The multipolar world already started and we are at a crossroads: we, the so called “West”, meaning the EU and the US (the UK for its own decision will not count much in the future world arena) must decide, if to accept the challenge of growing together, or trying to cling to an old order that is no more. Nothing is eternal, no empires are exempt from decline and no country or sets of countries can last more than a while as world leaders (we saw it through history). The West doesn’t need to give up the military superiority (even if always balanced by Russia) but it needs to accept that all major nations will want spheres of influence in their regions. We cannot cast our presence all over the world anymore, not only because of the imperial overstretching but because of the facts on the ground: there is a moment for everything and for everyone.

So what will be the future? There are two famous theories in International Relations theory regarding conflict or cooperation that can help us to try to foresee the future: the Thucydides trap and the Prisoner dilemma. If we will follow the path of the Thucydides Trap (with the typical Western mistrust) we could go to war with China[1]. If instead we will follow the path of the Iterated Prisoner Dilemma (with an atypical Western will to cooperate instead of dominating) we will go towards world prosperity with the return of Pax Sinica after two millennia[2] (and possibly with the inclusion of Islamic ethical values on brotherhood and the Indian and aboriginal ones on protection of mother nature). The first one is a path to disaster and despair, based on individual and national interests instead of global ones. The second one is a shared and consensual path, based on covenants and agreements, on diplomacy and trust between the American thalassocracy, that will still probably be in control of the seas, being in the middle of the oceans, and the Chinese tellurocracy, that will be the land based hegemon of the Eurasian mass, together with the other super power on the other end of the big continent, the EU. It is the convergence of civilizations (instead of the ill-fated clash) that we can build for this century and even may be millennia. Posterity (if there will be one before colonizing other planets) will judge.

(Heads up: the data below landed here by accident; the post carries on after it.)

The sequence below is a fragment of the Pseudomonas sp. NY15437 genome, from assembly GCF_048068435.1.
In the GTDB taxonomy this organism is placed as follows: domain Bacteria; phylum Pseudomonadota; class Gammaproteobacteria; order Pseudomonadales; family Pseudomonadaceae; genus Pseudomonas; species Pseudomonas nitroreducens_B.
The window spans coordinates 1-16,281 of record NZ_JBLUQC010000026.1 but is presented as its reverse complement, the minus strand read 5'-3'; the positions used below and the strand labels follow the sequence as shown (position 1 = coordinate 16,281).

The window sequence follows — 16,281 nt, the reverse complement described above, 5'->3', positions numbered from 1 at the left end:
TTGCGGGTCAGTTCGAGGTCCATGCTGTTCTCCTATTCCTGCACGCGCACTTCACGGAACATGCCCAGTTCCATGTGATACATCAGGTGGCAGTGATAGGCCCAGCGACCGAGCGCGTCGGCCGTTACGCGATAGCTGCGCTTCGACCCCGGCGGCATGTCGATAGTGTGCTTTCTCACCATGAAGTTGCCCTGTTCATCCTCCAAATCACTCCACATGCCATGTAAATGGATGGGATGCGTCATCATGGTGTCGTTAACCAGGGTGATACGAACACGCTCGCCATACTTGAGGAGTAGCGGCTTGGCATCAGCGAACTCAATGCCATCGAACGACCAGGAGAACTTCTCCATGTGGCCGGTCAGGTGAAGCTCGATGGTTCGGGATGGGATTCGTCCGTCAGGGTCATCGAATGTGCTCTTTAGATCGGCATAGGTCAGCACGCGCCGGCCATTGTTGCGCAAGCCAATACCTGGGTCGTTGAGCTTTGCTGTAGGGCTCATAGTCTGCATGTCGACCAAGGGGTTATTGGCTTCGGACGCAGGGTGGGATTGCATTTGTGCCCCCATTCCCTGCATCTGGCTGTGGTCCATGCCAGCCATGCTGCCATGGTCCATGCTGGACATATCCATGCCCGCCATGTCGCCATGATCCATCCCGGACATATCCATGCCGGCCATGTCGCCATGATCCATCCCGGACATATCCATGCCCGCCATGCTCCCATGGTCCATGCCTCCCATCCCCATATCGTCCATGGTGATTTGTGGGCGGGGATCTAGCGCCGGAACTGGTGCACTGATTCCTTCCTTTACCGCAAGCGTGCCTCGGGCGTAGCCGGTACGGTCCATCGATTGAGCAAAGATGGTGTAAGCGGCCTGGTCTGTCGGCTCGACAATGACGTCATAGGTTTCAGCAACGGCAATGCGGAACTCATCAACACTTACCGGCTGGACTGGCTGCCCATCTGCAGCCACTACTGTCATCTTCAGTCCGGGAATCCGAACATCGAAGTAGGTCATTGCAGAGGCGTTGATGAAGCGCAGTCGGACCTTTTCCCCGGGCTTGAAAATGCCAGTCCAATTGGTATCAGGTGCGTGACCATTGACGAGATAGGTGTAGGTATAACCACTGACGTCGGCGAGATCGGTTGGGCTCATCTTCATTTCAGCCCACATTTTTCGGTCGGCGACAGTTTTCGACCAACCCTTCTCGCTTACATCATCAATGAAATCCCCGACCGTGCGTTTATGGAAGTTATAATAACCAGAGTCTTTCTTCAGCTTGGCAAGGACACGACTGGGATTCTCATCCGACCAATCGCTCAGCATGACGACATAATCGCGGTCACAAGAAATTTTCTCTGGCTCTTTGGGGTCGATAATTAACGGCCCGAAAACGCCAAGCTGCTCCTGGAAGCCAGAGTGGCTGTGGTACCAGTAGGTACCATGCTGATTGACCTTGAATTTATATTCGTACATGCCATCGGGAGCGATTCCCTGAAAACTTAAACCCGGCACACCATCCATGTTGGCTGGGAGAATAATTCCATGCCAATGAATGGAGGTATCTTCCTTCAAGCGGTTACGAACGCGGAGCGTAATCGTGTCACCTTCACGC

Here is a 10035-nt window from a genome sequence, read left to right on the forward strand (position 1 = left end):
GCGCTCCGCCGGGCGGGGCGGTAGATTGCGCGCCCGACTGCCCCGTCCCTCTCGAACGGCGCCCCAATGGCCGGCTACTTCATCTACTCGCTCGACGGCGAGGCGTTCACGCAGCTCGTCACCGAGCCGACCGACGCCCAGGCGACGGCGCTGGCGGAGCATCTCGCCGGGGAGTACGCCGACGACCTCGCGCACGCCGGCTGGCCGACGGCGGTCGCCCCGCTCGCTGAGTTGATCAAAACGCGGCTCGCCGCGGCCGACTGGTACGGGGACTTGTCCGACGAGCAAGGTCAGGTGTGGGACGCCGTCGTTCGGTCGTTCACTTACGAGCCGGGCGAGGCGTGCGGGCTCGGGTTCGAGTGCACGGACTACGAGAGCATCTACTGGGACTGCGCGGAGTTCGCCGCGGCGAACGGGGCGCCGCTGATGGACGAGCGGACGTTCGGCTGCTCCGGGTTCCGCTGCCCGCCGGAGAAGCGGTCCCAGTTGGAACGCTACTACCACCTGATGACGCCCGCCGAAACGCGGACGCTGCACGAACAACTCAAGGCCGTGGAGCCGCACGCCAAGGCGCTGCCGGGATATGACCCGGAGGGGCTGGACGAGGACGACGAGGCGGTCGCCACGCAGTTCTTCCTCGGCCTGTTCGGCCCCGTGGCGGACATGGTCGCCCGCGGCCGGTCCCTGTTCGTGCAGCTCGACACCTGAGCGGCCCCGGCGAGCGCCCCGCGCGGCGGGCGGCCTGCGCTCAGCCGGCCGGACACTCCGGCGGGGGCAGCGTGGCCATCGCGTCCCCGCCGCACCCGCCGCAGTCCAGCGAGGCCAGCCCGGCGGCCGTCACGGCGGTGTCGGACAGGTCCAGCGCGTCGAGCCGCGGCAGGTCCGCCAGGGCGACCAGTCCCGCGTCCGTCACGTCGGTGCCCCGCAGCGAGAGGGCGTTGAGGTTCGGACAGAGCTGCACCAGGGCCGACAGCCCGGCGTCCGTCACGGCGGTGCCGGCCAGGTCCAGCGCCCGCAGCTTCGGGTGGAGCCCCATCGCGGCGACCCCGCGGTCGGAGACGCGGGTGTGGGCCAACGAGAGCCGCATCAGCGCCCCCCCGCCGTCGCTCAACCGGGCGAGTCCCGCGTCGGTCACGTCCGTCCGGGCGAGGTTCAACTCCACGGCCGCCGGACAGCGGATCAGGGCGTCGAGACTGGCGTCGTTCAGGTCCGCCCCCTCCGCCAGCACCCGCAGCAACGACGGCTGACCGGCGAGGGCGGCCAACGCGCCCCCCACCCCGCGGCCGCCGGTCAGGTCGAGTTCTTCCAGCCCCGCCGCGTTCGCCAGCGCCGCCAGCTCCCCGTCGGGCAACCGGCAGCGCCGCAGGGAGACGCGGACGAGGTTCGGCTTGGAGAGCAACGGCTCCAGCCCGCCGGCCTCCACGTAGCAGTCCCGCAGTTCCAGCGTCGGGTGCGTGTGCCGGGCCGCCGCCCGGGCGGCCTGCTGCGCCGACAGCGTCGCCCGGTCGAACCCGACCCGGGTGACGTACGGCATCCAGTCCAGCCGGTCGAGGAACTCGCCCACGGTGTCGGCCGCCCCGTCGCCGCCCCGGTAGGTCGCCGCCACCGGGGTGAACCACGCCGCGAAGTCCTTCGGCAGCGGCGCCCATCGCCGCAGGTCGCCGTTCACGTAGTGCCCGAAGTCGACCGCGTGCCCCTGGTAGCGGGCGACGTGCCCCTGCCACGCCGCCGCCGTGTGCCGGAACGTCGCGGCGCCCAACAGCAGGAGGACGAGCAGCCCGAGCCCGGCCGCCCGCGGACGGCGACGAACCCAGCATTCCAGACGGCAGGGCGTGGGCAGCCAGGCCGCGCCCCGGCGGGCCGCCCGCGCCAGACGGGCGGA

[1] See on this John Pilger documentary: The coming war on China. See also here:

[2] When China Rules the World: The Rise Of The Middle Kingdom And The End Of The Western World, Martin Jacques, Penguin, 2012.


The crisis of post-modernity in liberal Western democracies: second Italy.